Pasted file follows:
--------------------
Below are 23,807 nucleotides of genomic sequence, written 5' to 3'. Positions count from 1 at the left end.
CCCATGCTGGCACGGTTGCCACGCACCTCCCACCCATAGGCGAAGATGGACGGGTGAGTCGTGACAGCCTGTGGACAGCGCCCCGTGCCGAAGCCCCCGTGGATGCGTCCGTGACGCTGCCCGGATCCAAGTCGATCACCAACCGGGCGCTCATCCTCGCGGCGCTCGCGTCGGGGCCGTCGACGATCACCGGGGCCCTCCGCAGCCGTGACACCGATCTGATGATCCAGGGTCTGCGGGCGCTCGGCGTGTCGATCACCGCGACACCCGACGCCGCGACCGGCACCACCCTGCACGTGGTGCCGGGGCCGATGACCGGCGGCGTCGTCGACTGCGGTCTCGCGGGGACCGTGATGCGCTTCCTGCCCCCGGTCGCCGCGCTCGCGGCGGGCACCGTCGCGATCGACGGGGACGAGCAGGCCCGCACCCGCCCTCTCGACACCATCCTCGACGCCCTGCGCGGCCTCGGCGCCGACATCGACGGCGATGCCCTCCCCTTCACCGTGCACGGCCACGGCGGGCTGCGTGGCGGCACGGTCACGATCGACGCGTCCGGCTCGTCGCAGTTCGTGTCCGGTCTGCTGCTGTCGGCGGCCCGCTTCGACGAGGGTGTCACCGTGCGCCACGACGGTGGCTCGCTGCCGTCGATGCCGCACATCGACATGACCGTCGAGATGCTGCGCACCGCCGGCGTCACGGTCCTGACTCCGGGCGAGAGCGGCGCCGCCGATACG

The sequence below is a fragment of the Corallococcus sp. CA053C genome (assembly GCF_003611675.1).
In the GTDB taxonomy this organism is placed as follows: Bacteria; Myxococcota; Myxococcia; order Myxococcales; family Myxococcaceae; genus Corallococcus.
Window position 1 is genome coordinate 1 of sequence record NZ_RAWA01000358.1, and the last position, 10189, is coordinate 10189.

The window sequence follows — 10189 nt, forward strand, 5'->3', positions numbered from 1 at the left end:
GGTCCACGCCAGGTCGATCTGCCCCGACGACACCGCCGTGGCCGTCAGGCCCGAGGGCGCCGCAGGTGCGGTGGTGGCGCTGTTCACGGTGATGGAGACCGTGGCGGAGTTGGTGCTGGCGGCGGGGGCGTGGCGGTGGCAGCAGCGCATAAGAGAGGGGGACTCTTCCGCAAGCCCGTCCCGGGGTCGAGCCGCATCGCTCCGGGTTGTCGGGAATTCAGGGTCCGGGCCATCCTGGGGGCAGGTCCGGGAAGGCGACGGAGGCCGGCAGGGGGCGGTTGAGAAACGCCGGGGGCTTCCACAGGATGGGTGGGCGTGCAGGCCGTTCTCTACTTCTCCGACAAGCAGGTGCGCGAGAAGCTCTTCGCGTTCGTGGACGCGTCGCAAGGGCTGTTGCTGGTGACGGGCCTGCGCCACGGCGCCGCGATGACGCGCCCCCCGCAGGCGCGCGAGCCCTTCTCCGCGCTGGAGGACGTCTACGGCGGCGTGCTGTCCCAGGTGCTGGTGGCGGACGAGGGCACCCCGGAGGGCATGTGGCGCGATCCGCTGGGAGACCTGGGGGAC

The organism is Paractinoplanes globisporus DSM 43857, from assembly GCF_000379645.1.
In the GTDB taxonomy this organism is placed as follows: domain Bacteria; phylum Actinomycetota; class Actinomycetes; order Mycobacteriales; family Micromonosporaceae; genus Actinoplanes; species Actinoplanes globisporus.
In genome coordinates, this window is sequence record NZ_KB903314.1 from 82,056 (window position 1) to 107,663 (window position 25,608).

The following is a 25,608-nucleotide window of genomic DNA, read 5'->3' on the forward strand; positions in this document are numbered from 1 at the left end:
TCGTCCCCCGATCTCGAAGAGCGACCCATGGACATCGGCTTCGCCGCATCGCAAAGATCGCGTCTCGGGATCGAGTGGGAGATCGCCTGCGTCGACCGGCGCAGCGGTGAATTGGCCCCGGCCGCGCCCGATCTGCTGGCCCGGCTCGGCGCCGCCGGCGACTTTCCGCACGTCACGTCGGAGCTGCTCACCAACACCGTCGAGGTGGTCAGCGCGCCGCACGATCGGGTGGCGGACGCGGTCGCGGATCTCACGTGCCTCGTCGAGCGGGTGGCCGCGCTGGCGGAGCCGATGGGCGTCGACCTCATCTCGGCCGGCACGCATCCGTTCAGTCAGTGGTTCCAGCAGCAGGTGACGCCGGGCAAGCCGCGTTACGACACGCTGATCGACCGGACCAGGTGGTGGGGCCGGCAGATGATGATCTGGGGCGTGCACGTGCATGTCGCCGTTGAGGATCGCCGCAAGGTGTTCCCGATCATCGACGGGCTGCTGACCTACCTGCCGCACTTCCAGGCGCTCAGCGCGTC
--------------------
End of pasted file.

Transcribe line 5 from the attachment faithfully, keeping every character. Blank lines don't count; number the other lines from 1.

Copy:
Window position 1 is genome coordinate 1 of sequence record NZ_RAWA01000358.1, and the last position, 10189, is coordinate 10189.